Researchers Discover Surface Orbital 'Roughness' in Manganites

November 20, 2007

Researchers at the U.S. Department of Energy's Brookhaven National Laboratory have shown that in a class of materials called manganites, the electronic behavior at the surface is considerably different from that found in the bulk. Their findings, which were published online in the November 18, 2007, issue of Nature Materials, could have implications for the next generation of electronic devices, which will involve increasingly smaller components.

As devices shrink, the proportion of surface area grows in comparison to the material's volume. Therefore, it's important to understand the characteristics of a material's surface in order to predict how those materials behave and how electrons will travel across an interface, said Brookhaven physicist John Hill.

Hill and his fellow researchers were particularly interested in how the outer electrons of atoms in a so-called manganite material are arranged. Manganites - consisting of a rare-earth element such as lanthanum combined with manganese and oxygen - show a huge change in electrical resistance when a magnetic field is applied. Taking advantage of this "colossal magnetoresistance effect" could be the key to developing advanced magnetic memory devices, magnetic field sensors, or transistors.

The research team, which also includes scientists from KEK (Japan), CNRS (France), Ames Laboratory, and Argonne National Laboratory, used x-ray scattering at Brookhaven's National Synchrotron Light Source and Argonne's Advanced Photon Source to study the orbital order - the arrangement of electrons in the outermost shell - of the material at the surface and in its bulk.

"When you cool down the bulk material to a particular temperature, all the orbitals arrange themselves in a very particular pattern," Hill said. "The question is, does the same thing happen at the surface? And if not, how is it different?"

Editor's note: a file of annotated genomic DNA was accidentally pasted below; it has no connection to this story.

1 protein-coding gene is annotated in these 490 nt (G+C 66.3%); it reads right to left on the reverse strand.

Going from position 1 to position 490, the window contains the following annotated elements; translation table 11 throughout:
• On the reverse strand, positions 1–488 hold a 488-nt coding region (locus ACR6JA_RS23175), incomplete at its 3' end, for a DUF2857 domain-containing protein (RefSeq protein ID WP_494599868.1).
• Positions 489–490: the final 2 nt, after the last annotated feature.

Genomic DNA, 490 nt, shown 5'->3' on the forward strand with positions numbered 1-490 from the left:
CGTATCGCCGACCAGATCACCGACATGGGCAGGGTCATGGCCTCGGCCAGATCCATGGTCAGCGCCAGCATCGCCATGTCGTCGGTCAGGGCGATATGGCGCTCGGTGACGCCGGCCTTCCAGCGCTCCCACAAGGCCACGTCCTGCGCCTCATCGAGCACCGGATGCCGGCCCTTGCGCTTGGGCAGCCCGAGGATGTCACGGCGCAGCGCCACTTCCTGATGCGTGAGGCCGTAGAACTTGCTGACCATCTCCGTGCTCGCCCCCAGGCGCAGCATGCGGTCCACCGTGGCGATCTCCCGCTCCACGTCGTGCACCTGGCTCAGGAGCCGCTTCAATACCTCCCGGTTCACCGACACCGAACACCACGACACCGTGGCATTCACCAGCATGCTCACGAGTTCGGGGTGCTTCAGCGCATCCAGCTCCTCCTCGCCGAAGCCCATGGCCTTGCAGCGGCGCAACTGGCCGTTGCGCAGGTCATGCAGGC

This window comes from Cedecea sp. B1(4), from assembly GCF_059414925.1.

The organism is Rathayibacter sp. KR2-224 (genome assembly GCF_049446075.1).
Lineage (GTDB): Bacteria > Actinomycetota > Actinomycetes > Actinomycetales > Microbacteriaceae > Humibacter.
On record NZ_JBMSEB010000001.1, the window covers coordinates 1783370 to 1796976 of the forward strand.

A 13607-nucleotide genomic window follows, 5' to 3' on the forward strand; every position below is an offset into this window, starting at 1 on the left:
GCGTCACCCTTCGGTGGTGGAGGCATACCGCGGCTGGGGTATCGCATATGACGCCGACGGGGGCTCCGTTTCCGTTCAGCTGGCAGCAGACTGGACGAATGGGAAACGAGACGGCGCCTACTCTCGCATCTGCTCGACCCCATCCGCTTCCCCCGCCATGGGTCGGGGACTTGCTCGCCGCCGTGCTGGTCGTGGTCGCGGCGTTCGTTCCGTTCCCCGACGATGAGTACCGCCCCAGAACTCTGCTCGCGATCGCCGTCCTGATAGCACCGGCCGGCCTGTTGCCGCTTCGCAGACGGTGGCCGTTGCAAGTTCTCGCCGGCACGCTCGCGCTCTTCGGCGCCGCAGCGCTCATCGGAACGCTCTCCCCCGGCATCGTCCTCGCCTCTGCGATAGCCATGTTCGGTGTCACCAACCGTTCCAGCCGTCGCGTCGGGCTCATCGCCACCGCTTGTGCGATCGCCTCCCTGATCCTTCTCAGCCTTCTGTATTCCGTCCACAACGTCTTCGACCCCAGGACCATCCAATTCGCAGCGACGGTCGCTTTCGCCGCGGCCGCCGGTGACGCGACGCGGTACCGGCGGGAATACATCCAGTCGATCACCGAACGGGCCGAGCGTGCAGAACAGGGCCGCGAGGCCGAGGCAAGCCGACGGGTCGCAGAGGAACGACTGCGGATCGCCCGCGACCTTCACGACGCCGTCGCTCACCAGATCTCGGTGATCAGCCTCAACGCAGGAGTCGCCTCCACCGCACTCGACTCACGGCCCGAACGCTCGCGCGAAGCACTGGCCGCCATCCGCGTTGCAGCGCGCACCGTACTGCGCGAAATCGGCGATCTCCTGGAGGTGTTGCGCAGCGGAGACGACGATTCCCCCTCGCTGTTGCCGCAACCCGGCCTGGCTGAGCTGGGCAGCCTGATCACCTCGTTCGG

The authors found that at the surface, the orbital order is more disordered than in the bulk material. And, even though the manganite's crystal surface is atomically smooth, the orbital surface is rough. These characteristics could affect the way electrons are transferred across a material's surface and provide fundamental information for future research and development. Next, the researchers plan to look for this surface orbital "roughness" in other materials and test its effect on magnetism.

Source: Brookhaven National Laboratory, by Kendra Snyder

Explore further: A piece of Mars is going home

Related Stories

Diamonds show promise for spintronic devices

January 29, 2018

Conventional electronics rely on controlling electric charge. Recently, researchers have been exploring the potential for a new technology, called spintronics, that relies on detecting and controlling a particle's spin. This ...

How comet dust reveals the history of the solar system

January 23, 2018

We are not used to considering dust as a valuable material – unless it comes from space. And more precisely, from the comet 67P/Churyumov-Gerasimenko. An analysis of its dust has provided valuable information about this ...

40-year controversy in solid-state physics resolved

February 7, 2018

An international team at BESSY II headed by Prof. Oliver Rader has shown that the puzzling properties of samarium hexaboride do not stem from the material being a topological insulator, as was previously proposed. Theoretical ...

Recommended for you

Pattern formation—the paradoxical role of turbulence

February 19, 2018

The formation of self-organizing molecular patterns in cells is a critical component of many biological processes. Researchers from Ludwig-Maximilians-Universitaet (LMU) in Munich have proposed a new theory to explain how ...

Converting heat into electricity with pencil and paper

February 19, 2018

Thermoelectric materials can use thermal differences to generate electricity. Now there is an inexpensive and environmentally friendly way of producing them with the simplest tools: a pencil, photocopy paper, and conductive ...

Bringing a hidden superconducting state to light

February 16, 2018

A team of scientists has detected a hidden state of electronic order in a layered material containing lanthanum, barium, copper, and oxygen (LBCO). When cooled to a certain temperature and with certain concentrations of barium, ...

0 comments

Please sign in to add a comment. Registration is free, and takes less than a minute. Read more

Click here to reset your password.
Sign in to get notified via email when new comments are made.